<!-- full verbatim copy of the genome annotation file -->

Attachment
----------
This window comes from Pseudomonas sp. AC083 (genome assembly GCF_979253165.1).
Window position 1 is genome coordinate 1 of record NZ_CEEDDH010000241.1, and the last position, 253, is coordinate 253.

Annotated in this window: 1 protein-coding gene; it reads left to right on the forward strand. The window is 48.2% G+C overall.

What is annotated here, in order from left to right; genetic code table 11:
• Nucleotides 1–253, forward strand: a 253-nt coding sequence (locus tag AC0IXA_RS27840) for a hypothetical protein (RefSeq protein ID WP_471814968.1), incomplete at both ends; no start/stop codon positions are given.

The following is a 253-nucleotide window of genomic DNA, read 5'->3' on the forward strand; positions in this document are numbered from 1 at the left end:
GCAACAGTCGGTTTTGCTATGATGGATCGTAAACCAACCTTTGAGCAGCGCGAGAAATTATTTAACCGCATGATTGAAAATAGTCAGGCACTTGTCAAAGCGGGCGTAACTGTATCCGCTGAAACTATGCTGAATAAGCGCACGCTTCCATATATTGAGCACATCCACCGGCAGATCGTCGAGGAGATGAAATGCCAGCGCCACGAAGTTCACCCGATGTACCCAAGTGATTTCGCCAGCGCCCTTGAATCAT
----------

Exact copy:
This window comes from Pseudomonas sp. AC083 (genome assembly GCF_979253165.1).
Window position 1 is genome coordinate 1 of record NZ_CEEDDH010000241.1, and the last position, 253, is coordinate 253.

Annotated in this window: 1 protein-coding gene; it reads left to right on the forward strand. The window is 48.2% G+C overall.

What is annotated here, in order from left to right; genetic code table 11:
• Nucleotides 1–253, forward strand: a 253-nt coding sequence (locus tag AC0IXA_RS27840) for a hypothetical protein (RefSeq protein ID WP_471814968.1), incomplete at both ends; no start/stop codon positions are given.

The following is a 253-nucleotide window of genomic DNA, read 5'->3' on the forward strand; positions in this document are numbered from 1 at the left end:
GCAACAGTCGGTTTTGCTATGATGGATCGTAAACCAACCTTTGAGCAGCGCGAGAAATTATTTAACCGCATGATTGAAAATAGTCAGGCACTTGTCAAAGCGGGCGTAACTGTATCCGCTGAAACTATGCTGAATAAGCGCACGCTTCCATATATTGAGCACATCCACCGGCAGATCGTCGAGGAGATGAAATGCCAGCGCCACGAAGTTCACCCGATGTACCCAAGTGATTTCGCCAGCGCCCTTGAATCAT